“Veganism and sustainability continue to be hugely influential trends that brands are responding to with product innovation,” says Ritter Sport’s Clark. “Consumers care more and more about the food they eat, how it is made, what it contains and the impact it has on the planet and the value chain, this is why we are winning,” says Clark. “Ritter Sport is made using 100% certified sustainably sourced cocoa, 100% natural ingredients, 100% cocoa butter (never substituted for palm oil in our chocolate masses).” To meet growing demand for vegan friendly treats and to coincide with the start of Veganuary the firm marketed an ‘accidentally vegan bar range’. This included its top-selling Marzipan bar, which it claims is currently the UK’s #1 vegan chocolate bar by unit sales.
Meanwhile, Green & Black’s is undergoing a packaging refresh with five Green & Black’s Dark bars becoming registered with The Vegan Society.
Vegan chocolate has been a focus at Hancocks. “We have expanded our range of vegan chocolate significantly and this has been very well received,” says Smith. “There are some amazing vegan brands we are now working with such as Dirty Cow, Moo Free, Gnawable and LoveRaw.”
LoveRaw saw turnover increase by 59% in 2020. “It is evident from our sales figures and our customer base that consumers are becoming more focussed on health and adopting a plant-based lifestyle,” says CEO and founder Rimi Thapar. “We have seen incredible growth in not only veganism in the UK but also of flexitarians who are not vegans but are keen to try vegan products and luckily for us, vegan chocolate! We know what the consumer wants and have been working hard to ensure we deliver vegan versions of the nation’s favourite chocolate bars, and it has proved to be a very popular decision. From a sales perspective, it has opened a lot of doors for us with buyers as they are getting an increasing demand from their customers for more vegan products and our products are meeting these growing demands.” The brand has seen success with M:lk Choc and Cre&m Wafer Bars.
Amish isn’t currently stocking vegan bars, however he did trial the Cre&m Wafer Bars and was impressed. “We did stock LoveRaw wafer chocolate, it tasted really nice,” he says.
Moo Free vegan chocolate has also had a good year in spite of the pandemic, with annual growth of 30% and an online sales increase of 258% as a result of this. CEO Andrea Jessop claims that health is one of the key drivers of this. “Consumers are seeking out treats and little luxuries to make them feel good and that can also be enjoyed as part of a healthy, balanced diet.” The high-quality bars are free from dairy, gluten, soya and palm oil and the range includes Everyday and Mini Bars, which are made from UTZ/Rainforest Alliance cocoa; and Premium range, which uses organic cocoa sourced from the Dominican Republic and produced to high ethical standards.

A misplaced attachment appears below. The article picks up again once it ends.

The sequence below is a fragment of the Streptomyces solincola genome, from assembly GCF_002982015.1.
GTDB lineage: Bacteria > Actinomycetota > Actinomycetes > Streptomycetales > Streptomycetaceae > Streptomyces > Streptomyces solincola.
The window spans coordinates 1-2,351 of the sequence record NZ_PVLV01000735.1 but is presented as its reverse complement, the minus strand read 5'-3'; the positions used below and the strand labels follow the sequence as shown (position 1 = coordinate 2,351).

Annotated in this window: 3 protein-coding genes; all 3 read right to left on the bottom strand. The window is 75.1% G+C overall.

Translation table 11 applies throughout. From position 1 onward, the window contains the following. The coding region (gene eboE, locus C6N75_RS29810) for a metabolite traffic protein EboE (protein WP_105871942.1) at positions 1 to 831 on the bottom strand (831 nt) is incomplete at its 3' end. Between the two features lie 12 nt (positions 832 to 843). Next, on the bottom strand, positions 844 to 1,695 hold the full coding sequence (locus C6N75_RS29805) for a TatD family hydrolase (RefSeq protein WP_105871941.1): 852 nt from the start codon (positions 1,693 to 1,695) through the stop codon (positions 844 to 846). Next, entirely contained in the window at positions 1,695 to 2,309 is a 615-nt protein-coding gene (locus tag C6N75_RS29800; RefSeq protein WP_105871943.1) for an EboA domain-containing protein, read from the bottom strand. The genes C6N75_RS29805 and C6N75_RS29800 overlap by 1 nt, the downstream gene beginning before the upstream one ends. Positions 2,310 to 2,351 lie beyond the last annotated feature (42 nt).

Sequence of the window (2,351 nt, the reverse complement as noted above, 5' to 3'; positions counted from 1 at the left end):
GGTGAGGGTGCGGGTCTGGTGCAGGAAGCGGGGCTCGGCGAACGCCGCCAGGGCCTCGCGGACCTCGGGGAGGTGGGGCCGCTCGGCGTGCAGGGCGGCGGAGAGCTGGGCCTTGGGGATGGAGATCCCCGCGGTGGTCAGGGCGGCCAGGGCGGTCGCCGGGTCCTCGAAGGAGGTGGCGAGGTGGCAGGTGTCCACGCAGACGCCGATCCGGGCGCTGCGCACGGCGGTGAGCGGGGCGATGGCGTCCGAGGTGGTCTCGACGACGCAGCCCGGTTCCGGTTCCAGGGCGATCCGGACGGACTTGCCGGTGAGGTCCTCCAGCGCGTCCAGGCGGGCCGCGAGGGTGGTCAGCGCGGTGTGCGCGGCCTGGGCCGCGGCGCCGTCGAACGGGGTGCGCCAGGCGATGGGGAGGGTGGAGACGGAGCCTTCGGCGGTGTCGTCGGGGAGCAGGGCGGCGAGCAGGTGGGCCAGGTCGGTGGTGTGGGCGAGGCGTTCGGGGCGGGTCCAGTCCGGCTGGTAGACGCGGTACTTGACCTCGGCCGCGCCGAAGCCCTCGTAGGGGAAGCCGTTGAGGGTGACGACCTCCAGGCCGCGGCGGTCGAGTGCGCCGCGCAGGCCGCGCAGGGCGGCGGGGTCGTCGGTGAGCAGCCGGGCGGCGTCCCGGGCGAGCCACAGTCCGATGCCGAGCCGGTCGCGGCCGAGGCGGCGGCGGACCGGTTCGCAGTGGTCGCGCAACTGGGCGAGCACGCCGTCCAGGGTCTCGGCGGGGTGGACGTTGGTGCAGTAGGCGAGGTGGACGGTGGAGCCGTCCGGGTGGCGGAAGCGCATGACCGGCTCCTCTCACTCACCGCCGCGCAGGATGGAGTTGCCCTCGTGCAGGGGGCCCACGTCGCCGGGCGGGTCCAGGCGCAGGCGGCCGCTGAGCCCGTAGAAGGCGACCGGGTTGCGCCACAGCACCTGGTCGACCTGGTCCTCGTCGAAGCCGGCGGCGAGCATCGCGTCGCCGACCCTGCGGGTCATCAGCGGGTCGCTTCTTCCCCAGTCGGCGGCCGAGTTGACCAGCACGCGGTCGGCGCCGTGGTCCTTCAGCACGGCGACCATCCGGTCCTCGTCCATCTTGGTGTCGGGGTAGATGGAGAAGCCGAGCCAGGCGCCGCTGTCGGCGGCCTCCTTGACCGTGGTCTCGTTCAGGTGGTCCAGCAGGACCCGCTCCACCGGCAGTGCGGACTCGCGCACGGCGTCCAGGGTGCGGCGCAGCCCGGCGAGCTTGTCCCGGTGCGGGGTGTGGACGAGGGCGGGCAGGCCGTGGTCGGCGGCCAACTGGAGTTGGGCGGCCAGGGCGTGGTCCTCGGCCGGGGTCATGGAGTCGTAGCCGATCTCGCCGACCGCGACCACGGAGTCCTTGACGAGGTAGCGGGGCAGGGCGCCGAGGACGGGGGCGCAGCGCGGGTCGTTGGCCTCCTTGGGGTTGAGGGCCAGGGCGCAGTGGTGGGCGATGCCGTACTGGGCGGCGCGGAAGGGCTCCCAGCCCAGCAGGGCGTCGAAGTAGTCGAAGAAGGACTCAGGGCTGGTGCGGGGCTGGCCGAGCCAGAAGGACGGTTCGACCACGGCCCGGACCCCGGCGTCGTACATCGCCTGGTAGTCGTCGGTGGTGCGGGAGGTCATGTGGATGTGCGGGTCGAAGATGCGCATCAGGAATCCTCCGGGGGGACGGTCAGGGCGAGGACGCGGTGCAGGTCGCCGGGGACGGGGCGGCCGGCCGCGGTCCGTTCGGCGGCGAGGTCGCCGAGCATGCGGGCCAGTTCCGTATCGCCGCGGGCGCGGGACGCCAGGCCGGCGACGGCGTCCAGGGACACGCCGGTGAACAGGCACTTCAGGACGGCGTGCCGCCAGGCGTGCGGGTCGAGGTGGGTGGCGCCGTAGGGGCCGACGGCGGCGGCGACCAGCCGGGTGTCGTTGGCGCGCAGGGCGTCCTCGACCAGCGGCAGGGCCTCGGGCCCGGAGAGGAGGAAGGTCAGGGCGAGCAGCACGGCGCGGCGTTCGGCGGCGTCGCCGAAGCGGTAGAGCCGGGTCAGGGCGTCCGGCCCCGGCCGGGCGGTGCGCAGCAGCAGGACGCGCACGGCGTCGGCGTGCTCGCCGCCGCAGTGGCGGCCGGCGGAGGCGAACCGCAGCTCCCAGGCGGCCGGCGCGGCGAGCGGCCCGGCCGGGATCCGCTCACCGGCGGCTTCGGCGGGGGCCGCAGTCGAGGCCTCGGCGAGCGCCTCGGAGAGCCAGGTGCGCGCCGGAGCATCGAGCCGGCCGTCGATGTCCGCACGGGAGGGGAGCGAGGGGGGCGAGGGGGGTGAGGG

5. White Chocolate sales hit £179m last summer
According to Mondelez, white chocolate is in growth, reaching £179m last summer (Kantar Wordpanel, we: 14.06.20).
When Nestle launched its Milkybar Cookies and Creme 90g block format last September, the firm claimed it had already sold over 11 million Milkybar blocks that year. The NPD has clearly been well received as it was followed up with a pouch format last Feb.
“White chocolate continues to perform well, and innovation continues to drive sales,” says Hancocks’ Smith. “At Hancocks we are excited by the Milkybar Cookies and Crème NPD which is a more adult focused format for our B2B consumer, not to mention a great eat – it’s been a favourite in our office!
“Over the last 12 months Mondelez have launched a wide range of white chocolate products in blocks, pouch and multipacks, taking advantage of not only a growing category but also pack formats that are showing significant growth since the initial lockdown.”
LoveRaw has just launched a vegan white chocolate version of its Cre&m Wafer Bar, which bears a striking similarity to a top-selling white chocolate hazelnut filled wafer bar.
6. Orange is dominating chocolate NPD
In the chocolate category and beyond, chocolate orange is everywhere. “We offer over 30 different types of chocolate orange product as it is a firm favourite for Hancocks customers,” says Smith. “We sold out of Twirl Orange almost as soon as we got the stock in last year. The White Terry’s Chocolate Orange was another firm customer favourite at Christmas and we sold out twice on this line.
“We continue to expand our orange chocolate offering most recently with the NPD from Kit Kat and Smarties, and we are really excited to be stocking the new Galaxy Orange - that will be a must stock for our customers.”
Twirl orange was the number one singles NPD of 2020 and one of the fastest-selling chocolate bars of the year (Nielsen, Singles MAT Value sales 26.12.2020) following a second stint as a limited edition and has now been brought back as a permanent line. “Limited edition flavours are driving consumer trial and repeat sales – so much so that Twirl is no longer a limited edition and has been added to the core offering from Mondelez as a permanent line,” says Nash. The firm announced the ‘Unlimited Edition’ news using a quirky creative starring a host of top convenience retailers.
Wilson has been blown away by the volume of chocolate orange launches. “I don’t know how they’ve managed to make it so popular,” he muses. “Everyone’s jumping on it now - Malteser bunnies, Kit Kat orange, Cadbury Dairy Milk Buttons - it’s the flavour of the month.”
Justin adds: ”Everything has been orange recently - orange Twirl, orange tablets with orange broken smarties in them - it’s a classic combination.”
7. Dark chocolate sales exploded in 2020 with growth of over 300%